Chinese Pharmacopia is very ancient, over 6,000 years old, and is one of the main pillars of East Asian Medicine . It stems from the concept of food for healing. Herbs are considered a nutritional food substance, and many of them are cooked with meals. These herbs are from natural substances whether plant, mineral or animal, they contain within their matrix strong Qi, Vital Life Force. Herbs are considered to be more digestable because they are food substances.
Herbal preparation and forms are varied. Herbs may be ground into a powder, or made into a decoction, tinctures, ointments or pills. They may be either fresh or dried depending on usage. Of utmost importance is the herbal source must be quality controlled. A Chinese herbal formula may be written in Chinese characters and filled at a reliable Asian herbal pharmacy. There the herbs are measured and weighed out onto a single piece of paper. This single packet of herbs is then to be cooked, the liquid drunk as directed. Or the herbs may be obtained in a pre-granulated form, or in a pill. Whatever their form, their source must be reliable. Caution for herbs from countries which do not take quality control measures. Most competent herbal companies only sell to trained and certified practitioners who know how to administer the herbs to their patients. Proper diagnosis is needed for herbal selection.
Rarely in Chinese Herbal Medicine is a single herb used as in Western herbal therapies. Rather a precise combination of herbs is selected in a very specific formula which balances the effects and supports the overall herbal intention. Only a trained and qualified herbal therapist is skilled to administer herbs for specific conditions, especially complicated conditions. Herbal training is in-depth and takes many years of study and experience. The ancients claimed ten years minimum was required to be a proficient herbal therapist. Herbal medicine once was relegated to be used only by the Chinese Emperor and his court. The common villager could not afford the herbal doctor, thus the development of folk remedies for in every village there was someone skilled in the healing arts of plants.
The uses of classical Chinese herbal formulas are as varied as symptoms and illnesses found in the human race. Herbs are a good adjunct therapy to Acupuncture and Shiatsu treatment.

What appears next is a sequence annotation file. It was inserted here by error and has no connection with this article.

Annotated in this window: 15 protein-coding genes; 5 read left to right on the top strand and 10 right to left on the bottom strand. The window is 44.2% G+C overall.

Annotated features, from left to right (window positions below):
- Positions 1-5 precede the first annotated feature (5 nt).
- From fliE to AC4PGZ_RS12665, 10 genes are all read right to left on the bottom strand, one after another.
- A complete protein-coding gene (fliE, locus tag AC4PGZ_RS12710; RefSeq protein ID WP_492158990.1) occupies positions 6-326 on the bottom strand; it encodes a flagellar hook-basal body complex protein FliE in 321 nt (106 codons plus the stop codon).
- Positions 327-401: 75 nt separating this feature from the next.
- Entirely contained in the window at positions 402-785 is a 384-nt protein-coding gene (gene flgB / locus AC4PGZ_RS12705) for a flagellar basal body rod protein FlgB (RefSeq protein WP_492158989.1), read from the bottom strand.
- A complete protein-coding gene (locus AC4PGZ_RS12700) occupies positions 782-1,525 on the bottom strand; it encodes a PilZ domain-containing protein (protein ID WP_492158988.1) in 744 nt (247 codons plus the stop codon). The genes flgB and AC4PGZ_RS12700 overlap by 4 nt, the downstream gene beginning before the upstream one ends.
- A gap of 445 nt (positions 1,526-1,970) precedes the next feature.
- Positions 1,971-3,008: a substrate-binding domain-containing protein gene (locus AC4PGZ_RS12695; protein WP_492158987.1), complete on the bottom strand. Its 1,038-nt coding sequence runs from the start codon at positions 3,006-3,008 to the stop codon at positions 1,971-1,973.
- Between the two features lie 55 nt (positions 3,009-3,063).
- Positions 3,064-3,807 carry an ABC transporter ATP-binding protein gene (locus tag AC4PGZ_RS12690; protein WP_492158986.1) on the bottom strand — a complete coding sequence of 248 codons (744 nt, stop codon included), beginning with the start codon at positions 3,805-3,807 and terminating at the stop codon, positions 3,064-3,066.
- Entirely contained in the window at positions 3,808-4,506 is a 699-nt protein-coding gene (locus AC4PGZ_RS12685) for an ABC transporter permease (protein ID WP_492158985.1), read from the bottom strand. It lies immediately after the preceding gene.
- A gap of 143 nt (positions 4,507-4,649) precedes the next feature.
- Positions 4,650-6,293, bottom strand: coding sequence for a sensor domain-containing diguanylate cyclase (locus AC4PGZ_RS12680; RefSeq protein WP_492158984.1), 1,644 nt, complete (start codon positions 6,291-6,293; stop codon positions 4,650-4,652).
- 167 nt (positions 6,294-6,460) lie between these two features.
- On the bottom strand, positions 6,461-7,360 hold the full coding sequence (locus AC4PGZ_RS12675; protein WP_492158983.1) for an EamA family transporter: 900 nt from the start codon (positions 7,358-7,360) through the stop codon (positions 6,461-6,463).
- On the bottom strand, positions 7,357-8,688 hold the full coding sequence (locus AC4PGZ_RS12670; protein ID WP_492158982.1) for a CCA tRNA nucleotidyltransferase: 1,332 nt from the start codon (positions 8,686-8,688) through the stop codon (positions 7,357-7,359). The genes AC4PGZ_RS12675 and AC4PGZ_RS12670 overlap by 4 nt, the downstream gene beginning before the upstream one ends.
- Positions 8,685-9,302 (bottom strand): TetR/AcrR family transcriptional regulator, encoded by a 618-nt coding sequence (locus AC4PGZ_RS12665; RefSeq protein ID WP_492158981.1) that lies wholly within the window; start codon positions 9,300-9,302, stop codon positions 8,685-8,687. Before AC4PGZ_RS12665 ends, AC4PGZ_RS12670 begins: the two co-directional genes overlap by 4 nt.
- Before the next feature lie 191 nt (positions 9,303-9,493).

Dong Gui is Angelica Root, Latin name, Radix Angelicae Sinensis. Dong Gui is an important herb in Chinese Pharmacopeia for properties known as “Tonifying Blood”. Dong Gui is dominant in women’s formulas for regulating the menses, and thusly is a very important herb for women.
Its first function is to “adjust the menses and tonify the Blood”; next it “enlivens the Blood and stops pain”, moving stagnation and constriction associated with Blood not “moving easily”. Dong gui’s last use is to “moisten the intestines and move the stool”. Deficient Blood can cause intestinal dryness which leads to constipation, or hardened stool.
In Western medicine Dong Gui is akin to taking Vitamin B. It is antimicrobial. Also it both stimulates and calms the uterus.
Dong Gui is featured in such women’s formulas as: Women’s Precious and “Women’s Rhythm”. Angelica Root, Dong Gui is the most commonly used herb for all menstrual problems that are rooted in and generate difficulty from “Deficient Blood and Qi”. It is used for dysmenorrhea (painful cramps during a period), amenorrhea (absence of a period), menorrhagia (a period with heavy bleeding and clots), and scanty menstruation. In addition, the formula Women’s Precious is ideal for fertility problems, such as inability to conceive, habitual miscarriage and postpartum recovery.
Women’s Precious consists of four herbs: Dong Gui, Angelica Root, Bai Shao, White Peony Root, Shu di huang, Foxglove and Chuan xiong, Szechuan Lovage root.
Women’s Precious creates an abundance in the “Sea of Blood” (the Penetrating Vessel), and the “Sea of Yin” (the Conception Vessel – which runs straight up in the mid front of the body). When these two meridians (energy channels) are abundantly full, the uterus is “luxuriant”, the menses can be regular and reproduction “harmonious”.
Women’s Precious can be used for other GYN concerns that require tonification of the Blood and Qi. This formula may be used for various types of leucorrhea (vaginal or uterine white to yellow discharge), low back ache (in the area of the genitals and/or kidneys), tired limbs, appetite disorders, and feeling either cold or hot in the abdominal area; it is also used for a “constitutional formula” for women who are frail and run-down. In China as a constitutional remedy it is used to promote moist skin, a radiant complexion, strong fingernails and a healthy head of hair.
OTHER NOTES ABOUT CHINESE PHARMACOPEA: In Chinese Pharmacopeia a single herb is not used often by itself, though some herbs are used for a “single effect” such as Ren Shen, Radix Ginseng, to treat Deficient Qi or Collapsed Yang Qi. Most herbal formulas are placed in a group of 4 or 6 at the minimum, 12 to 18 at the high end. Two herbs are usually used which have “mutual accentuation”; two herbs are added for “mutual enhancement”; one or two herbs are added for “mutual counteractions”, which means these herbs are there acting as agents to reduce toxicity or any side effect of one substance to another; one herb is added for “mutual suppression: of undesirable effects in other herbal substances.
Traditionally, the herbal combination originates from feudal hierarchy. The first herb is named the “ Lord” (Ju), the next two herbs are usually the “Ministers” (Chen), and the rest are referred to as “Adjuncts” (Zao).
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